While propylene glycol should actually be avoided for some people, it's not for the scary reasons you might have read about online. Because propylene glycol is derived from petroleum, many people fear it is carcinogenic and may be toxic when used in skin care products. But cosmetic grade vaseline, unlike commercial petroleum, does not cause cancer, and neither does propylene glycol, according to Zeichner. Herrmann added: "Many safe products and chemicals can be extracted from the toxic parent, but what is important for safety is the final chemical form. She continued, "Extracting oil from it doesn't make it dangerous unless pollution is a problem. In its final form it is considered non-carcinogenic and is present in many topical cosmetics."


While these more serious claims don't make sense, propylene glycol isn't entirely harmless. As Herrmann pointed out, it was the Allergen of the Year for the American Contact Dermatitis Association in 2018. 3 "If you get a red, itchy rash where you use the product, you may be allergic to one of the ingredients," Zeichner says. "Propylene glycol is often the culprit." Herrmann adds that people with eczema may be more sensitive to the ingredient, and for those patients, she always recommends doing a patch test or trying a new product on a small patch of skin on the inside of the wrist before using it more widely.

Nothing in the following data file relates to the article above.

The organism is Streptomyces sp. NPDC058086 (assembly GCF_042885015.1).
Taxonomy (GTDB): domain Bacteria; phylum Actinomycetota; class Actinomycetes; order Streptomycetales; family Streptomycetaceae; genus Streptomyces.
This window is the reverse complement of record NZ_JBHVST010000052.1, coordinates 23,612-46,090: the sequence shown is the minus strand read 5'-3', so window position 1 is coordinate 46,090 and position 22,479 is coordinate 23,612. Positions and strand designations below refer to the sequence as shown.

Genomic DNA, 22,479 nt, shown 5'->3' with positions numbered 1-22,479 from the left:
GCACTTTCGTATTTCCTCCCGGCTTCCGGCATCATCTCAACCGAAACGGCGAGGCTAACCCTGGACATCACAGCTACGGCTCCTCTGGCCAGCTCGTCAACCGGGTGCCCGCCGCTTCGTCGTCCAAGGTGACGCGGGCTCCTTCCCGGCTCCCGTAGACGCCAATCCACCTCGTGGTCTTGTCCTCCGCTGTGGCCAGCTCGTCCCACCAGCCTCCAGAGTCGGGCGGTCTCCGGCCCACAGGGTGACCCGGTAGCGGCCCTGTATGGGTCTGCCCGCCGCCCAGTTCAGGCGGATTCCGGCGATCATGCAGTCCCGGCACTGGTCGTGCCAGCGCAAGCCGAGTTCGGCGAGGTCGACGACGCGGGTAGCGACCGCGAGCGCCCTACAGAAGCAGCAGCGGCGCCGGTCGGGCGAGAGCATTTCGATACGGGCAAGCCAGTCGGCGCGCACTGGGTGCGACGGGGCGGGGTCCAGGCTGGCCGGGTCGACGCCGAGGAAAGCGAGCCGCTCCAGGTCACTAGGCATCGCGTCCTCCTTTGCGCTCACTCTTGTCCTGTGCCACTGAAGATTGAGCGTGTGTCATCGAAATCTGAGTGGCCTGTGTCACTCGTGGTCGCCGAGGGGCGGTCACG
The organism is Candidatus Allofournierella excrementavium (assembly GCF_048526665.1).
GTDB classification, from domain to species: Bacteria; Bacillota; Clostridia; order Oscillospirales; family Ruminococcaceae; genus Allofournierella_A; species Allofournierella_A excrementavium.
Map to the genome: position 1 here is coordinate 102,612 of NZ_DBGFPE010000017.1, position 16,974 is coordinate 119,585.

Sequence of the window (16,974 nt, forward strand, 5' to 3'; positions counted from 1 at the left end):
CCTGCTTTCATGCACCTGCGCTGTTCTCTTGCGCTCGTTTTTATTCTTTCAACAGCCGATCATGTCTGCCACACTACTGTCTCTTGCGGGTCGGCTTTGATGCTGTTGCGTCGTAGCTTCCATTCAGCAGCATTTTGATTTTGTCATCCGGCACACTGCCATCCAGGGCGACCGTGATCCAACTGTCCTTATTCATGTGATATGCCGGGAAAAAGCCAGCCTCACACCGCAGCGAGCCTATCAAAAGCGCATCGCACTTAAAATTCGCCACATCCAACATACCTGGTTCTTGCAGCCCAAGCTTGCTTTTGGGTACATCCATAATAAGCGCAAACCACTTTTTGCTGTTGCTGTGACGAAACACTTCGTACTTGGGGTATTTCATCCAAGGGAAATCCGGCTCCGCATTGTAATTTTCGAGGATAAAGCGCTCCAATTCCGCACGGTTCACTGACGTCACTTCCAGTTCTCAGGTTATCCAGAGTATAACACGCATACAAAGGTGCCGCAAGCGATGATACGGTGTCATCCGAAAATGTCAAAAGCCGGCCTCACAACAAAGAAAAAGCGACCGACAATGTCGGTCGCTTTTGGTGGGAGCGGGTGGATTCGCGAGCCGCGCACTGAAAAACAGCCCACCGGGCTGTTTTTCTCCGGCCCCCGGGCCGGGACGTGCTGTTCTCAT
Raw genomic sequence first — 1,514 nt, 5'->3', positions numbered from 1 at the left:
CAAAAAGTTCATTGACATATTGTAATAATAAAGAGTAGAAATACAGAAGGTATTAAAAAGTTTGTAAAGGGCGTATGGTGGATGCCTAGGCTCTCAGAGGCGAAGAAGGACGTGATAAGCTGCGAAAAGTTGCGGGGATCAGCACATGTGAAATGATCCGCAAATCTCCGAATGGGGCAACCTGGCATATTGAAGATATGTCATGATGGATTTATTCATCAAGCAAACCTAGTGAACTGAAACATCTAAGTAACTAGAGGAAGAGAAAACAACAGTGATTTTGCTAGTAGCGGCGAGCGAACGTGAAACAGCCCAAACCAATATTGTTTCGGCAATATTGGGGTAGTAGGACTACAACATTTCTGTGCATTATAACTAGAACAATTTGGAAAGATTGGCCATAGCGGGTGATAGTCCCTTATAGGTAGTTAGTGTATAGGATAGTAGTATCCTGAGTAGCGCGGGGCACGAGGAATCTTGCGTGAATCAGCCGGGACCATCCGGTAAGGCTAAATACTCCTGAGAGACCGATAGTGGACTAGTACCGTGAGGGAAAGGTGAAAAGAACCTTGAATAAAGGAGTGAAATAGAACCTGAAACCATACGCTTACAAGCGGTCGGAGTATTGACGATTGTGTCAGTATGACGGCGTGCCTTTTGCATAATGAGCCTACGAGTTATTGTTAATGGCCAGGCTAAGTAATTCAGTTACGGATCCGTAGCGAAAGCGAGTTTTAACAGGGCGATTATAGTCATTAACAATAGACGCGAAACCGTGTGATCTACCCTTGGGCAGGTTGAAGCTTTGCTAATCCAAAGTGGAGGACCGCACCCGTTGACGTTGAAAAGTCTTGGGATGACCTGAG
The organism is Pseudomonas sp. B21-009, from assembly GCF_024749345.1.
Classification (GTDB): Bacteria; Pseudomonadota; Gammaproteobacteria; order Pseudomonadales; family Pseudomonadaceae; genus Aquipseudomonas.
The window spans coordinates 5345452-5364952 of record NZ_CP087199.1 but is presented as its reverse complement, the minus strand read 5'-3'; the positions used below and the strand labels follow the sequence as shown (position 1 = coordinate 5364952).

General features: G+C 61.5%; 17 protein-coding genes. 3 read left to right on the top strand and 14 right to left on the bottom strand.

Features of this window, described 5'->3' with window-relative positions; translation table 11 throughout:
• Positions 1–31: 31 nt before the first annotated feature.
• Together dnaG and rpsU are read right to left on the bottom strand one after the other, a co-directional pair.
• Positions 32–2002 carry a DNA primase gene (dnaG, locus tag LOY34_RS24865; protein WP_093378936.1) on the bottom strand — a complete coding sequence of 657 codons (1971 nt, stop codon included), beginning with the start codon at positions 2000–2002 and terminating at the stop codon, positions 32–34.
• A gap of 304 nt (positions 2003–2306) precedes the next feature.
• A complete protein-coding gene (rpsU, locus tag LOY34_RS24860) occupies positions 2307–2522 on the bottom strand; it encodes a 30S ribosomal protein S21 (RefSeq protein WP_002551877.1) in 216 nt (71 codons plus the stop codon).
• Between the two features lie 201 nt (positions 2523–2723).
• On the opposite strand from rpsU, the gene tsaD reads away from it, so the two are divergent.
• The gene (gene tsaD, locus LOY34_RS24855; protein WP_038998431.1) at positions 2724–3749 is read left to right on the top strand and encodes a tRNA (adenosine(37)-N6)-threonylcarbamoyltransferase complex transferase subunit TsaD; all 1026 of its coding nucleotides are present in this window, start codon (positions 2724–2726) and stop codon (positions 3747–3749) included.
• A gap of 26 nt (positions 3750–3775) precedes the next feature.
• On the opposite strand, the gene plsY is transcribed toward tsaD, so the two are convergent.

However, in general, products containing propylene glycol are suitable for most people. "Based on what we know today and how it's been used in cosmetics for years, propylene glycol is a safe ingredient as long as you're not allergic to it," Zeichner said.


How to use it

As Herrmann explains, because propylene glycol is found in many products, there is no one way to use it. Instead, she recommends using products with the ingredient as directed by a dermatologist or as directed by the manufacturer. As for how often or how much you should use, Hellman says propylene glycol is considered safe, even when consumed in relatively large amounts.